Abe turns a corner?

After weeks of depressing news, has Prime Minister Abe Shinzo finally turned a corner and found a way to boost his sagging poll numbers?

Two recent decisions in particular suggest this may be in the offing.

First, Mr. Abe announced yesterday that the LDP would not accept campaign contributions from three major Japanese banks that had announced their intention to resume contributions, from which they had abstained since the late 1990s (they were huge donors in the early 1990s). This should have been a no brainer, because it seems more than a little unseemly for the banks to make large political donations to the LDP after having been bailed out by the public.

Then, today, after days of stalling, Abe received the resignation of Honma Masaaki, head of the government’s advisory commission on taxation and professor at Osaka University. In a not-altogether-remarkable case of sleaze, Honma, a was discovered to be living with a mistress in a heavily discounted public apartment in a ritzy neighborhood in Shibuya.

Could these decisions actually be the beginning of an Abe revival? It’s too early to tell, and there’s plenty of reason to be skeptical, not least because in both cases Abe was slow to act despite growing public (and party) disapproval. The Asahi Shimbun (link in English) suggests, in fact, that Abe’s reasoning behind the bank donation decision is fairly transparent:

So on Tuesday evening, Abe moved to demonstrate his leadership as LDP president. He told party Secretary-General Hidenao Nakagawa that the party must “refrain” from accepting bank donations.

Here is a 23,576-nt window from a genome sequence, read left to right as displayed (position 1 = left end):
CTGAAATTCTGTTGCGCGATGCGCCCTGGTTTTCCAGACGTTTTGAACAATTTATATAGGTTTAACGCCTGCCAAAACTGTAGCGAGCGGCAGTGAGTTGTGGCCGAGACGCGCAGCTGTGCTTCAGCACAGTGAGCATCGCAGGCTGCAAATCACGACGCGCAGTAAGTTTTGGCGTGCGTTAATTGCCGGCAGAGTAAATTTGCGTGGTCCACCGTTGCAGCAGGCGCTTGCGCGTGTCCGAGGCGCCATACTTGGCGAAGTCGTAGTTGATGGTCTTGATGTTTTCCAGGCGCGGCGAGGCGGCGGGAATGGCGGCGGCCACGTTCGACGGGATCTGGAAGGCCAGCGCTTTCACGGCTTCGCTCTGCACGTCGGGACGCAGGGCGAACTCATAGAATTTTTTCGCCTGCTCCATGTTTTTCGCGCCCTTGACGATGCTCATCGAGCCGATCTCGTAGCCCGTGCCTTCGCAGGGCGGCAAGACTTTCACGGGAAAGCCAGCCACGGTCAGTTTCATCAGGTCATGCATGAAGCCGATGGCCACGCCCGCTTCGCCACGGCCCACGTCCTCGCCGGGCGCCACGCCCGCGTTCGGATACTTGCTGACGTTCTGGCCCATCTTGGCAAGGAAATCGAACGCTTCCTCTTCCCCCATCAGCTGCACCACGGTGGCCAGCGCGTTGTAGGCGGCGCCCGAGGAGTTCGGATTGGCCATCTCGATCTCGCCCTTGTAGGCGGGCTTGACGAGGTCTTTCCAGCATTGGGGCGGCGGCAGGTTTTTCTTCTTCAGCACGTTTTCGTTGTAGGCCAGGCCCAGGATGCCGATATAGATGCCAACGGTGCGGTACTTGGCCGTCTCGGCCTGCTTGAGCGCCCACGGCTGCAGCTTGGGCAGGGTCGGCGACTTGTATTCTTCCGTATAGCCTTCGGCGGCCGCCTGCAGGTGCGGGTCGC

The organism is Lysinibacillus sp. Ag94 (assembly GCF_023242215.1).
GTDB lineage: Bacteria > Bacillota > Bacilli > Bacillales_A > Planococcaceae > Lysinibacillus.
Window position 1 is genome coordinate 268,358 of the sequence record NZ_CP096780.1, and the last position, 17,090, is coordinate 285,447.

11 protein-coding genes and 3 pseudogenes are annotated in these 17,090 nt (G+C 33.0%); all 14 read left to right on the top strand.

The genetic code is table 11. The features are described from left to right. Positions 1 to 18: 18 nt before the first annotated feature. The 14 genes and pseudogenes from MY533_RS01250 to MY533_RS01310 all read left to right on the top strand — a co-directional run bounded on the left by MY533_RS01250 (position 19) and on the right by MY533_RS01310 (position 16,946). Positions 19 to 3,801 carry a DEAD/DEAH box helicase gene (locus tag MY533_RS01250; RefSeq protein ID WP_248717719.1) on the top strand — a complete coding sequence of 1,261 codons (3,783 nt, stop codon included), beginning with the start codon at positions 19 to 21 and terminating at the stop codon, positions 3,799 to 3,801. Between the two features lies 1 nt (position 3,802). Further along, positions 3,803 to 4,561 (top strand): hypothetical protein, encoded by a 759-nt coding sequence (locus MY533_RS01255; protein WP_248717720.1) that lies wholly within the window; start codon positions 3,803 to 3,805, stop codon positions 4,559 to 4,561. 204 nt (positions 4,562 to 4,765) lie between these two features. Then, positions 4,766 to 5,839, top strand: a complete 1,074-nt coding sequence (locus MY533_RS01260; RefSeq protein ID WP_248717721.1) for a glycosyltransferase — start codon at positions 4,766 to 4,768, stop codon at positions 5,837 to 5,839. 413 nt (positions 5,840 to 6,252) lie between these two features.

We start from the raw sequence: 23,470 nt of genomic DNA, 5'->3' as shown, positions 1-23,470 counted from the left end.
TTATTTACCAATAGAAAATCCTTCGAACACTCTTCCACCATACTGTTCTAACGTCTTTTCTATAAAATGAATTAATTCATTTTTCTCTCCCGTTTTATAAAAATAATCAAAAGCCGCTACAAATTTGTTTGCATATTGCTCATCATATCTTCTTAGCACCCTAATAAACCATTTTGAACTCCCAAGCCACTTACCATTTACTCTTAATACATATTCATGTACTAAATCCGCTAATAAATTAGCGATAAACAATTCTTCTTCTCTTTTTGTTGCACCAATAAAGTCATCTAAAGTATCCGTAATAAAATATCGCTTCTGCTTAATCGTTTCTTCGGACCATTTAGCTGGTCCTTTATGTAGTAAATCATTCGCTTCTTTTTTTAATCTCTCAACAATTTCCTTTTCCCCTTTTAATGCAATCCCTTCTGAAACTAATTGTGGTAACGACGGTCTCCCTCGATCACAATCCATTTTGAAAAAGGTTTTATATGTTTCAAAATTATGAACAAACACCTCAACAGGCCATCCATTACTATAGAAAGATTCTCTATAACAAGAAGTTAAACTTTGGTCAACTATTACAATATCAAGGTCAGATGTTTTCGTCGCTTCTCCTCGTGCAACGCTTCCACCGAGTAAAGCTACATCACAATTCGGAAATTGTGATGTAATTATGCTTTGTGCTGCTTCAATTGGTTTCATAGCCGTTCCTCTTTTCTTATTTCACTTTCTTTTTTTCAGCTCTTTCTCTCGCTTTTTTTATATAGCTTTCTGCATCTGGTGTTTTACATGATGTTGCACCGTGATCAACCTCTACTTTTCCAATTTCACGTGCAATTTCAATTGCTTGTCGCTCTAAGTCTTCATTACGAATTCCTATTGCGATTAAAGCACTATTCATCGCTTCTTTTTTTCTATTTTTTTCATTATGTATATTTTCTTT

He then took advantage of a televised news conference to emphasize his decision.

With a degree of understatement he said, “As party president, I decided that accepting political donations from major banks would not win the understanding of the people.”

His “surprise” performance was very much in the style of his predecessor, Junichiro Koizumi, who won a reputation for “Koizumi Theater.”

Even party officials were caught off-guard. Hours earlier, Nakagawa had told a news conference that banks should be free to make donations at their own discretion.

But with opinion polls showing public support for his Cabinet had fallen to below 50 percent, Abe decided not to further risk the wrath of voters.

In fact, regaining voter support will be his most pressing task in light of a series of unpopular policy decisions and scandals involving his administration.

As such, there’s plenty of reason to question whether the Japanese public will view Abe’s latest gestures as indications of his dedication to responsible government.

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